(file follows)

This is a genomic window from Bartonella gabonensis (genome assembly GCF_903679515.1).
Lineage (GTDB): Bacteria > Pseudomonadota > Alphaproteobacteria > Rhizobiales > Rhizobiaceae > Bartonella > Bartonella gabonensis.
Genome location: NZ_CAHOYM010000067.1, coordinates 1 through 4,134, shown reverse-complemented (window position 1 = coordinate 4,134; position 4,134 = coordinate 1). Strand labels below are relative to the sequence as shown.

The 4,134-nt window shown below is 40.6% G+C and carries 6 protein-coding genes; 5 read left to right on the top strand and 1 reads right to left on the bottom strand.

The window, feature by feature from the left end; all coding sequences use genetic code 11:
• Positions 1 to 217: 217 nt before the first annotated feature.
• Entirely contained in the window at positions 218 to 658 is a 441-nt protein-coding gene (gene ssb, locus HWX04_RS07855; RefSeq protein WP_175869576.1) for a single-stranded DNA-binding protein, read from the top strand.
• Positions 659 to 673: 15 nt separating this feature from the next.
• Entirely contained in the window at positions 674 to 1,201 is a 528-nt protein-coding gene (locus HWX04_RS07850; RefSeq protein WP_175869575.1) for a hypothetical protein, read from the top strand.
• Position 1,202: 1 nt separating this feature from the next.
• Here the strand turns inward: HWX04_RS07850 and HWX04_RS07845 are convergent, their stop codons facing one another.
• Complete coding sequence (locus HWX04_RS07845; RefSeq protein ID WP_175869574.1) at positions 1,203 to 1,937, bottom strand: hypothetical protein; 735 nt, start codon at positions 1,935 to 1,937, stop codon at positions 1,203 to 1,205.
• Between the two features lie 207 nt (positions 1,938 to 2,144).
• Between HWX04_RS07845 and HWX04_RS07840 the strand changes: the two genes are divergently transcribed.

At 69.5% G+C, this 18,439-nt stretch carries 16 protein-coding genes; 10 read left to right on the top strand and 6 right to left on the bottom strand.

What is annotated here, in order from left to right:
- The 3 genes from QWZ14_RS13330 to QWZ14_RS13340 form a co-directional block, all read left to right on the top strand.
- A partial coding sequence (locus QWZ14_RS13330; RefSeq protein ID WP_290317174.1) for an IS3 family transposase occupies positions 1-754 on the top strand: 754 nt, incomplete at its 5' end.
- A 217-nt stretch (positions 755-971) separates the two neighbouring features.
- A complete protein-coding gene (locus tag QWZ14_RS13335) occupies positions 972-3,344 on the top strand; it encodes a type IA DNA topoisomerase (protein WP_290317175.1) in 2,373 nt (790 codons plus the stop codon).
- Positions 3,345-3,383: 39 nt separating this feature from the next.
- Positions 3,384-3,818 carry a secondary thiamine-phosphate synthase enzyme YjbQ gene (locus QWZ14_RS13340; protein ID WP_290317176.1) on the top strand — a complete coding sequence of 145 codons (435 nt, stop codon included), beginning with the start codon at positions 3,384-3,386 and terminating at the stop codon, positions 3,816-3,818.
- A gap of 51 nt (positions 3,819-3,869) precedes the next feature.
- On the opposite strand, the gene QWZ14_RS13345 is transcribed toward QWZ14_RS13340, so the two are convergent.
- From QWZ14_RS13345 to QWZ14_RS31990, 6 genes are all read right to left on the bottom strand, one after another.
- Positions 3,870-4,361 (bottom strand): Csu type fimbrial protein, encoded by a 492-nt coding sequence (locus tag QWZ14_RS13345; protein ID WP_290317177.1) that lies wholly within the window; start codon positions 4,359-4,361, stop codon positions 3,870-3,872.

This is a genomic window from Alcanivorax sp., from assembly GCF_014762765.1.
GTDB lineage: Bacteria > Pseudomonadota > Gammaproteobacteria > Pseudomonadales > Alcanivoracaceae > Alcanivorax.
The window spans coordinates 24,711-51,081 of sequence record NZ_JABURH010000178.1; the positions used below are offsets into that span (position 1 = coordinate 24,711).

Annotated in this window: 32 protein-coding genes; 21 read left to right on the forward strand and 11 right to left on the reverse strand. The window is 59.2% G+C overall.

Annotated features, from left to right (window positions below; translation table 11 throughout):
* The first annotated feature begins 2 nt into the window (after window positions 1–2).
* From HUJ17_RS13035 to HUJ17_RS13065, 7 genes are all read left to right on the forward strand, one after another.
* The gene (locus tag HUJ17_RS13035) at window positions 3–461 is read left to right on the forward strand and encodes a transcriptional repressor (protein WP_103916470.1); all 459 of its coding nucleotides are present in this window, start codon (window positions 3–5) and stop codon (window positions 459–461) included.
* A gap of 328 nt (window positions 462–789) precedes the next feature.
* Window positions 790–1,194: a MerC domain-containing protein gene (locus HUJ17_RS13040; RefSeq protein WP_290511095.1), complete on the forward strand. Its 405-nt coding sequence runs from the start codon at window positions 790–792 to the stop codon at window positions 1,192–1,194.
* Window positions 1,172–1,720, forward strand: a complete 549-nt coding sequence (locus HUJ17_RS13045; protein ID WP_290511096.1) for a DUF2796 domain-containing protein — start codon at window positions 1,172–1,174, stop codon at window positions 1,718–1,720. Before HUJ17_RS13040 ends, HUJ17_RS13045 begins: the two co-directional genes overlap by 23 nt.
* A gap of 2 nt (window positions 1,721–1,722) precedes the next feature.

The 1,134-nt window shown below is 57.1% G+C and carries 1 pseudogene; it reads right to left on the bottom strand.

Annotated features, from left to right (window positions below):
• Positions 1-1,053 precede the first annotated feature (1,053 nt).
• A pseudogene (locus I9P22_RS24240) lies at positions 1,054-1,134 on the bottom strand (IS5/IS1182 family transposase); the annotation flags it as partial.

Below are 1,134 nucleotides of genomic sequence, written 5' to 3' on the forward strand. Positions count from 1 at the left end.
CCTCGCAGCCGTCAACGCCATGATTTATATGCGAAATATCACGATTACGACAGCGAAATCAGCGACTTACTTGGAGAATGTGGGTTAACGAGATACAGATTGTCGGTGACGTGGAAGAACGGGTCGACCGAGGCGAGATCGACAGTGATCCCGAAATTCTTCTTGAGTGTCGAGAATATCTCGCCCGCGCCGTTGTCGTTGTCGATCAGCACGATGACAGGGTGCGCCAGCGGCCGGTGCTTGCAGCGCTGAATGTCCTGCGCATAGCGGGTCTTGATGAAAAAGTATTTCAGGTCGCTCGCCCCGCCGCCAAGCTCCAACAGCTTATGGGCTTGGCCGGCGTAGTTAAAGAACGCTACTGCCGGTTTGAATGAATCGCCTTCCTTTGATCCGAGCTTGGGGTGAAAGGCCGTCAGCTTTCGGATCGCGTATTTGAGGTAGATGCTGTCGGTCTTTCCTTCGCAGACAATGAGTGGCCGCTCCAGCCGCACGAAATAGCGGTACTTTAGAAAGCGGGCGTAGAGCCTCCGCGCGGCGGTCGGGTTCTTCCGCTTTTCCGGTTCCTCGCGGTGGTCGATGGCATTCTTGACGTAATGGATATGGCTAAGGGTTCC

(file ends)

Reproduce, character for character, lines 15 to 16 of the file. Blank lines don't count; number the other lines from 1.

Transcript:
At 69.5% G+C, this 18,439-nt stretch carries 16 protein-coding genes; 10 read left to right on the top strand and 6 right to left on the bottom strand.

What is annotated here, in order from left to right: